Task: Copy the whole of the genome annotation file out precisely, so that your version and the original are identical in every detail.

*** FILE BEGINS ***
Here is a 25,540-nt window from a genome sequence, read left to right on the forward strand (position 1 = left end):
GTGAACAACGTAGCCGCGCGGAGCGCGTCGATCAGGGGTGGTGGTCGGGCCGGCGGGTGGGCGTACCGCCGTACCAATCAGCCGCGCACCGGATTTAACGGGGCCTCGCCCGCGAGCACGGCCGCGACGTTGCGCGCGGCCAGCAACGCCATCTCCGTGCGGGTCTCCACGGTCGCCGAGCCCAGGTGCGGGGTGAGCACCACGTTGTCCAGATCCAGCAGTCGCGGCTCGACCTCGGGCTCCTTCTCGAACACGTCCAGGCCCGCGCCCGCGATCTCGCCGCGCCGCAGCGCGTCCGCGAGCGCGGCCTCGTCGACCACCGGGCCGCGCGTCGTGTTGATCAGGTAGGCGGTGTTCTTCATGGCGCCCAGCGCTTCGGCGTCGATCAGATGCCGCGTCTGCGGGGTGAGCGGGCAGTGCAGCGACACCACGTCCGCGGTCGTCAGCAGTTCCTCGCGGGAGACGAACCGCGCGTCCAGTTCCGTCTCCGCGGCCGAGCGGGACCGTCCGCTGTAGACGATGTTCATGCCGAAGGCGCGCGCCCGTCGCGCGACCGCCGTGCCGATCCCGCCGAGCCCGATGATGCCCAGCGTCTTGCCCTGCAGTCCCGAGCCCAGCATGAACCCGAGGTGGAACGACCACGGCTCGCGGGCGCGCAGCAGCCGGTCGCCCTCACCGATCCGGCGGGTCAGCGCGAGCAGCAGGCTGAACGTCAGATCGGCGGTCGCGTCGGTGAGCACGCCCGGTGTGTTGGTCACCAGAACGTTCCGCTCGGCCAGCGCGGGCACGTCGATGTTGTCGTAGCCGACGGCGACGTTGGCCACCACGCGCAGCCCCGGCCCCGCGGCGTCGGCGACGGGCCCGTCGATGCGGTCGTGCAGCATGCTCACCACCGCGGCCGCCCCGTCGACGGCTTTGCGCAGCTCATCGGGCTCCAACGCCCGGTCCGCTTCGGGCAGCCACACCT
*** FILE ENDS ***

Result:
Here is a 25,540-nt window from a genome sequence, read left to right on the forward strand (position 1 = left end):
GTGAACAACGTAGCCGCGCGGAGCGCGTCGATCAGGGGTGGTGGTCGGGCCGGCGGGTGGGCGTACCGCCGTACCAATCAGCCGCGCACCGGATTTAACGGGGCCTCGCCCGCGAGCACGGCCGCGACGTTGCGCGCGGCCAGCAACGCCATCTCCGTGCGGGTCTCCACGGTCGCCGAGCCCAGGTGCGGGGTGAGCACCACGTTGTCCAGATCCAGCAGTCGCGGCTCGACCTCGGGCTCCTTCTCGAACACGTCCAGGCCCGCGCCCGCGATCTCGCCGCGCCGCAGCGCGTCCGCGAGCGCGGCCTCGTCGACCACCGGGCCGCGCGTCGTGTTGATCAGGTAGGCGGTGTTCTTCATGGCGCCCAGCGCTTCGGCGTCGATCAGATGCCGCGTCTGCGGGGTGAGCGGGCAGTGCAGCGACACCACGTCCGCGGTCGTCAGCAGTTCCTCGCGGGAGACGAACCGCGCGTCCAGTTCCGTCTCCGCGGCCGAGCGGGACCGTCCGCTGTAGACGATGTTCATGCCGAAGGCGCGCGCCCGTCGCGCGACCGCCGTGCCGATCCCGCCGAGCCCGATGATGCCCAGCGTCTTGCCCTGCAGTCCCGAGCCCAGCATGAACCCGAGGTGGAACGACCACGGCTCGCGGGCGCGCAGCAGCCGGTCGCCCTCACCGATCCGGCGGGTCAGCGCGAGCAGCAGGCTGAACGTCAGATCGGCGGTCGCGTCGGTGAGCACGCCCGGTGTGTTGGTCACCAGAACGTTCCGCTCGGCCAGCGCGGGCACGTCGATGTTGTCGTAGCCGACGGCGACGTTGGCCACCACGCGCAGCCCCGGCCCCGCGGCGTCGGCGACGGGCCCGTCGATGCGGTCGTGCAGCATGCTCACCACCGCGGCCGCCCCGTCGACGGCTTTGCGCAGCTCATCGGGCTCCAACGCCCGGTCCGCTTCGGGCAGCCACACCT